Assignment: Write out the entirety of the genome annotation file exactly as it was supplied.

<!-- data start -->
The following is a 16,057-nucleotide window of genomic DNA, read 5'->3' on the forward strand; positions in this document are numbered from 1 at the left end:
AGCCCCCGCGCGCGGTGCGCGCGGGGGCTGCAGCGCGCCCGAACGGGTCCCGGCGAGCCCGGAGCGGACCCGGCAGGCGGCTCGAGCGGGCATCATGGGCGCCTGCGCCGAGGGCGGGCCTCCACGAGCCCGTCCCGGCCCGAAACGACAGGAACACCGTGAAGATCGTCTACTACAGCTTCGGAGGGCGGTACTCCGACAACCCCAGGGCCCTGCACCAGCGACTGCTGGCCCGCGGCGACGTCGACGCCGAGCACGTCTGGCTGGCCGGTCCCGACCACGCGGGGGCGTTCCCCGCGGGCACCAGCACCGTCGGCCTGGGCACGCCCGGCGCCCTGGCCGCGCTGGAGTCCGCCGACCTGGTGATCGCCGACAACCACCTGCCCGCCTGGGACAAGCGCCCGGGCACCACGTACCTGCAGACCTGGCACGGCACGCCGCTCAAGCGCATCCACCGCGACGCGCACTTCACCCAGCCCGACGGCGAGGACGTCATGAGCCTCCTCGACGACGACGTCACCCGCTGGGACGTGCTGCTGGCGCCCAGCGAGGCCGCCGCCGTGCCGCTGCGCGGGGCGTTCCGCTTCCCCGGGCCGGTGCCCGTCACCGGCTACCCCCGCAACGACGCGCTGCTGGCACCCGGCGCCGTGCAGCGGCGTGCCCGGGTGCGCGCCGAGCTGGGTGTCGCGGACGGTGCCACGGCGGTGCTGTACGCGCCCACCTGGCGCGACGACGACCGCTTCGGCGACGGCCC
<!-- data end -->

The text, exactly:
The following is a 16,057-nucleotide window of genomic DNA, read 5'->3' on the forward strand; positions in this document are numbered from 1 at the left end:
AGCCCCCGCGCGCGGTGCGCGCGGGGGCTGCAGCGCGCCCGAACGGGTCCCGGCGAGCCCGGAGCGGACCCGGCAGGCGGCTCGAGCGGGCATCATGGGCGCCTGCGCCGAGGGCGGGCCTCCACGAGCCCGTCCCGGCCCGAAACGACAGGAACACCGTGAAGATCGTCTACTACAGCTTCGGAGGGCGGTACTCCGACAACCCCAGGGCCCTGCACCAGCGACTGCTGGCCCGCGGCGACGTCGACGCCGAGCACGTCTGGCTGGCCGGTCCCGACCACGCGGGGGCGTTCCCCGCGGGCACCAGCACCGTCGGCCTGGGCACGCCCGGCGCCCTGGCCGCGCTGGAGTCCGCCGACCTGGTGATCGCCGACAACCACCTGCCCGCCTGGGACAAGCGCCCGGGCACCACGTACCTGCAGACCTGGCACGGCACGCCGCTCAAGCGCATCCACCGCGACGCGCACTTCACCCAGCCCGACGGCGAGGACGTCATGAGCCTCCTCGACGACGACGTCACCCGCTGGGACGTGCTGCTGGCGCCCAGCGAGGCCGCCGCCGTGCCGCTGCGCGGGGCGTTCCGCTTCCCCGGGCCGGTGCCCGTCACCGGCTACCCCCGCAACGACGCGCTGCTGGCACCCGGCGCCGTGCAGCGGCGTGCCCGGGTGCGCGCCGAGCTGGGTGTCGCGGACGGTGCCACGGCGGTGCTGTACGCGCCCACCTGGCGCGACGACGACCGCTTCGGCGACGGCCC